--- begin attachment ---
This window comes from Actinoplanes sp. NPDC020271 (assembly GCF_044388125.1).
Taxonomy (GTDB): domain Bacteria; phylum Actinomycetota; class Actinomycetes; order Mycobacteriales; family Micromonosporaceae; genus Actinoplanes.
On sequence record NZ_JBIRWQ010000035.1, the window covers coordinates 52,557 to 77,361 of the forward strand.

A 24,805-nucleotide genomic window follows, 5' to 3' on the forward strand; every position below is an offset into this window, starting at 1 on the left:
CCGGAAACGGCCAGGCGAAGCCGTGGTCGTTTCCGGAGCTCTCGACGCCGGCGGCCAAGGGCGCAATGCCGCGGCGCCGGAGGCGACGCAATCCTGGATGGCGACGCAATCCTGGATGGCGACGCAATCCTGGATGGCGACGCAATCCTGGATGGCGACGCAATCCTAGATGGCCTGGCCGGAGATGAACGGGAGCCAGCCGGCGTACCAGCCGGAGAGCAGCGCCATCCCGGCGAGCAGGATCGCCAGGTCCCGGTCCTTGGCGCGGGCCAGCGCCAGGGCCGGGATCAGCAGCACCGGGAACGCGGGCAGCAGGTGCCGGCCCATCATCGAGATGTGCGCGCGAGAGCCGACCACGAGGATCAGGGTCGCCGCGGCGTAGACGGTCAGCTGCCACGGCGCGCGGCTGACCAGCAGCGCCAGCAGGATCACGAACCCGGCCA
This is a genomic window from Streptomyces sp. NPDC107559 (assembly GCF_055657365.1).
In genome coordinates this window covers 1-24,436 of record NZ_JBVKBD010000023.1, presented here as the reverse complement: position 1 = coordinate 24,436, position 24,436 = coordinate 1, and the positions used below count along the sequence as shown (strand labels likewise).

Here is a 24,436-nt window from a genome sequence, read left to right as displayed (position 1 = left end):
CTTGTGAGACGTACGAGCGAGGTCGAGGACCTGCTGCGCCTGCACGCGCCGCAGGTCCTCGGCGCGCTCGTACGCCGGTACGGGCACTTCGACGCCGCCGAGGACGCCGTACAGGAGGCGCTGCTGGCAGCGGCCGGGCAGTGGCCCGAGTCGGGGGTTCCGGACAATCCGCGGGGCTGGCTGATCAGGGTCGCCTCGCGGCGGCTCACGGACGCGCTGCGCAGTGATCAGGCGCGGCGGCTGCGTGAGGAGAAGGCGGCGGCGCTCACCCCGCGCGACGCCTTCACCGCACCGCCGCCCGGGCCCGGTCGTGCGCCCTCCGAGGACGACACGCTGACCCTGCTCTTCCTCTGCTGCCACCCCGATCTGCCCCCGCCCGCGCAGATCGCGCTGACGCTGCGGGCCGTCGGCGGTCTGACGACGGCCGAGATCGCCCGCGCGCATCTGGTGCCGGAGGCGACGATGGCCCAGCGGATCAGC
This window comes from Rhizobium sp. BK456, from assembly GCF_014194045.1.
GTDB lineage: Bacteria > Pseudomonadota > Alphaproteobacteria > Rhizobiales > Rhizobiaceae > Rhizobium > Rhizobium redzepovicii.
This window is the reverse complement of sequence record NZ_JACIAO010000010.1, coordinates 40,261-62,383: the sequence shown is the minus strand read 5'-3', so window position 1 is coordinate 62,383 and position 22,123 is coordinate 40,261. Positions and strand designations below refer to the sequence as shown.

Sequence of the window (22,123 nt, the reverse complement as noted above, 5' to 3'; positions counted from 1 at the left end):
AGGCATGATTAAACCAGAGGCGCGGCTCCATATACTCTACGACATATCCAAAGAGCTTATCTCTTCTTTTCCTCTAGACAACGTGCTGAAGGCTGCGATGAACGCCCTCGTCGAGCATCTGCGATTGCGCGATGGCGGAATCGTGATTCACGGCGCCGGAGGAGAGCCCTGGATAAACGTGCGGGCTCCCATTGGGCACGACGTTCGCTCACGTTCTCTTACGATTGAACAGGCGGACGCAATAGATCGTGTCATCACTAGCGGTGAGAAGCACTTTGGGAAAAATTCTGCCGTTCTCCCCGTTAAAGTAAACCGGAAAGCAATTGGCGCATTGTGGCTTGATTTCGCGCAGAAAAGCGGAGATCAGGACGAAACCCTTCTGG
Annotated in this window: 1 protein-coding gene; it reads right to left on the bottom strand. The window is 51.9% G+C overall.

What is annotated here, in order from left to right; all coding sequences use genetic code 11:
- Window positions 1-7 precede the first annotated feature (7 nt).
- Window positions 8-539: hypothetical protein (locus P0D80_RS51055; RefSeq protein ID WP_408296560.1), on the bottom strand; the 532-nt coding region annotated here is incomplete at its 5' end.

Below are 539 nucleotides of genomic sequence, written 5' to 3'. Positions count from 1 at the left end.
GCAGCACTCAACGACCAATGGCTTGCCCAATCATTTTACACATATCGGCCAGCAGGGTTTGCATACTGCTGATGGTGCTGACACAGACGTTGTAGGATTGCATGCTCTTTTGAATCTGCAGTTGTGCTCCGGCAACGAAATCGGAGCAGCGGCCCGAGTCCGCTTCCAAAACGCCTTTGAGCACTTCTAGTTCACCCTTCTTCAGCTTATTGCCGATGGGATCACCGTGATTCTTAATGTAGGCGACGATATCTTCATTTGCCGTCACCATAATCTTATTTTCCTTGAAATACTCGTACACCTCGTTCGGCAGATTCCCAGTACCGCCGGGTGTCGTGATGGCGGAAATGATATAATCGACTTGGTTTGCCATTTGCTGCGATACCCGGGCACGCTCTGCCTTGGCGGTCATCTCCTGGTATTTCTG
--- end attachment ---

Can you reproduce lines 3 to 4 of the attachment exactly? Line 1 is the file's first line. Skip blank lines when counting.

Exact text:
On sequence record NZ_JBIRWQ010000035.1, the window covers coordinates 52,557 to 77,361 of the forward strand.

A 24,805-nucleotide genomic window follows, 5' to 3' on the forward strand; every position below is an offset into this window, starting at 1 on the left: